This invention differs from the prior methods of perspective view generation in that a trapezoidal scan pattern is used instead of the radial scan method. The trapezoidal pattern is generated by an orthographic projection of the truncated view volume onto the cache memory (terrain data). The radial scan concept is retained, but used for an intervisibility overlay instead of the perspective view generation. The radial scan is enhanced to include a full 360 degree arc with programmable attributes. The rectangular pattern retains the parallel scan methodology for plan view map generation. Both a nearest neighbor and a full bilinear interpolation method of scan address generation are implemented.
The shortcomings of the prior method of perspective view generation are solved by this invention. The interior scan pattern of the trapezoid is locked to the horizontal axis of the cache memory. This guarantees that the terrain data posts selected (cache memory addresses) are consistent from frame to frame under animation. The image quality of the plan view rectangular parallel scan can be more precisely controlled by selecting either a nearest neighbor algorithm or the full bilinear interpolation algorithm. Under bilinear interpolation, the four nearest neighbors in cache memory are selected surrounding the generated scan address and used to calculate an intermediate point instead of the default selection under single nearest neighbor. The additional radial pattern for intervisibility is implemented with programmable attributes to accommodate a variety of mission requirements.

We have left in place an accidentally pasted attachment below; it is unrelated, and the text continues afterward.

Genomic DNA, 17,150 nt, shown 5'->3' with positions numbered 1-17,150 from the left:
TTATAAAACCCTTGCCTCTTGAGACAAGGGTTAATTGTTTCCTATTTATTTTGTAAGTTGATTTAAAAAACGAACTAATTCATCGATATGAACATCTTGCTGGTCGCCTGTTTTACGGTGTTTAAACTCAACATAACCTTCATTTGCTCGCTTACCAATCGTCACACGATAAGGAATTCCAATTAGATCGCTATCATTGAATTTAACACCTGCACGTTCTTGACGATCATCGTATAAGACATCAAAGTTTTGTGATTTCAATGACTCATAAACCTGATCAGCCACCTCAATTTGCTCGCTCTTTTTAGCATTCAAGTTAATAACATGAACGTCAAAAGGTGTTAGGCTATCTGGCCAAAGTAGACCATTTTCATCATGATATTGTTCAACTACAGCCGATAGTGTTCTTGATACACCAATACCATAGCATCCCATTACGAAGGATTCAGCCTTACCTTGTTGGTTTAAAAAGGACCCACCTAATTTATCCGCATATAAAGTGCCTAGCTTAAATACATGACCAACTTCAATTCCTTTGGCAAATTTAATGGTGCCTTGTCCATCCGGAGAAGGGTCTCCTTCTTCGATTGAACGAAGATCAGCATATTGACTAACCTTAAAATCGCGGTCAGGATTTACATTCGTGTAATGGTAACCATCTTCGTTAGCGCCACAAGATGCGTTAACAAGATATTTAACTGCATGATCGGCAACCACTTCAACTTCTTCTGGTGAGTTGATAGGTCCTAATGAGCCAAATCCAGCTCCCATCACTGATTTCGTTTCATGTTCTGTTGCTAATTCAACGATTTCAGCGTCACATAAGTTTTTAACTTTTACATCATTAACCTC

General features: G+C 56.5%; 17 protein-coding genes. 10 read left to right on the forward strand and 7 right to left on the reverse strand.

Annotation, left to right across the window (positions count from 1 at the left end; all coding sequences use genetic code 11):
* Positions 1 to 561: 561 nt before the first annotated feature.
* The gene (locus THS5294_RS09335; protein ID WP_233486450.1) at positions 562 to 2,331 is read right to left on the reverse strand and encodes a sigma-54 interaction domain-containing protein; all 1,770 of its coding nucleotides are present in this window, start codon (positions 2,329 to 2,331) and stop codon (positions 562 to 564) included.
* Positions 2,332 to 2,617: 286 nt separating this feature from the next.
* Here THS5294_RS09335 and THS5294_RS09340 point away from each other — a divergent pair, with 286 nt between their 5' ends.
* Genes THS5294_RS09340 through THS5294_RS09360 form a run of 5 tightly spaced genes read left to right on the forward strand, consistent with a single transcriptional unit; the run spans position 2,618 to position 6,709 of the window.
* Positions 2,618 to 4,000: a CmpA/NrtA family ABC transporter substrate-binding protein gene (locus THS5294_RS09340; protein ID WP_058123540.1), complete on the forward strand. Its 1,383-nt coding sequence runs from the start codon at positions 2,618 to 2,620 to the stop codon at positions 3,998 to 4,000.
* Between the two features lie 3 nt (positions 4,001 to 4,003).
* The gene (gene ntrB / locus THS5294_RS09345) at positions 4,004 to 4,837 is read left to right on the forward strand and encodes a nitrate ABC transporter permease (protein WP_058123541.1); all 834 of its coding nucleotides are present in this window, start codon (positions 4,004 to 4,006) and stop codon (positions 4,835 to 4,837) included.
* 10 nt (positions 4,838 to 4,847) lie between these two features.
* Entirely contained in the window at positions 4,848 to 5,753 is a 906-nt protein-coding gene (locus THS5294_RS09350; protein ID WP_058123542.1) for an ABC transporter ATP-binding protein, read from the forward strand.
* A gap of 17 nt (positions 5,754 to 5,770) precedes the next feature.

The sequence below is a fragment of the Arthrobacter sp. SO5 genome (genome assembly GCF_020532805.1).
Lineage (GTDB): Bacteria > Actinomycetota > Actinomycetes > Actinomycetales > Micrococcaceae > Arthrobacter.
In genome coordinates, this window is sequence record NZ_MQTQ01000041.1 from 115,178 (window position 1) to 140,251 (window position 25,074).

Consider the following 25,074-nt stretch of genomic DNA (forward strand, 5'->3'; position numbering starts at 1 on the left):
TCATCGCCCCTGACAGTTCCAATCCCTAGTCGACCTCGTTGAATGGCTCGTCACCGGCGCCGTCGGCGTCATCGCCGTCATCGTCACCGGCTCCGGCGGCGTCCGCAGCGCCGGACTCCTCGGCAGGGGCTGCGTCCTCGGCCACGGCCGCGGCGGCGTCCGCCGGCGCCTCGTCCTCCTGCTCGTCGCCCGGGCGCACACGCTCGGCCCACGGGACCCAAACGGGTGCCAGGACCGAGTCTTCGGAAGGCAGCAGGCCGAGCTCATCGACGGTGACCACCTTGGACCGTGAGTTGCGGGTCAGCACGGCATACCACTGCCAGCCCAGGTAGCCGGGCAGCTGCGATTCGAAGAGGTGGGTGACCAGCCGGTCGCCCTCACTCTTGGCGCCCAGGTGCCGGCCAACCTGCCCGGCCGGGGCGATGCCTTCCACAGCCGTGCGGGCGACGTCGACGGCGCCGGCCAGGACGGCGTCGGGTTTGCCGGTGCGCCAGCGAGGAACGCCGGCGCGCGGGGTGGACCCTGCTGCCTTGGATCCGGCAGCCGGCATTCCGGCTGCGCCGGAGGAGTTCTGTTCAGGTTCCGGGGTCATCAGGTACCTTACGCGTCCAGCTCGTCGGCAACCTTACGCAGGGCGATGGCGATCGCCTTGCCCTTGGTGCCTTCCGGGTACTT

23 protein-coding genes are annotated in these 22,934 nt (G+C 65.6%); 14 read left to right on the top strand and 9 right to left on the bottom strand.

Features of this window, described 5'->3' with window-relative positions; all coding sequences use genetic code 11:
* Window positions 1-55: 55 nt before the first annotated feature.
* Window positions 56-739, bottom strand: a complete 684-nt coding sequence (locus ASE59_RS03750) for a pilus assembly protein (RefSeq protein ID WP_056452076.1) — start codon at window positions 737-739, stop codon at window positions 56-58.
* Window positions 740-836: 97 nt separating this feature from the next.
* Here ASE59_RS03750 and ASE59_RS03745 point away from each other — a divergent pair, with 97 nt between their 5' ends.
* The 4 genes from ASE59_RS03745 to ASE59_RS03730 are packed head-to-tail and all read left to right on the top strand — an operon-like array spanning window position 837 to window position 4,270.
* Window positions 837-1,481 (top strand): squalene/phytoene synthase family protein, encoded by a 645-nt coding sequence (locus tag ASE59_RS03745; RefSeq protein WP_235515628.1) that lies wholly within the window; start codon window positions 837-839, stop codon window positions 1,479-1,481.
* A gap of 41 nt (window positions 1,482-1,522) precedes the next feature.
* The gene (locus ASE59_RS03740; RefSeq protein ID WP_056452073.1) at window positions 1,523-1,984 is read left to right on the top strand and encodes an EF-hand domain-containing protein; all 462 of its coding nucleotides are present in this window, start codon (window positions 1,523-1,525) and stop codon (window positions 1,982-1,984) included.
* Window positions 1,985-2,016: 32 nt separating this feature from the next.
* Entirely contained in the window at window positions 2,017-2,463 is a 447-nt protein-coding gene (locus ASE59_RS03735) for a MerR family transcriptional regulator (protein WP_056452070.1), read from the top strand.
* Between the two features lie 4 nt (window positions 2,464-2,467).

The present invention relates to an address generator for scanning an addressable memory logically configured in a rectangular matrix, which receives data and instructions from an external source, and generates scan parameters, the parameters being programmable for providing a predetermined scan pattern. It includes:
a processor coupled to receive the commands for computing angles of an envelope defining the contour of a scan pattern and angles of rotation for successive lines of said scan pattern,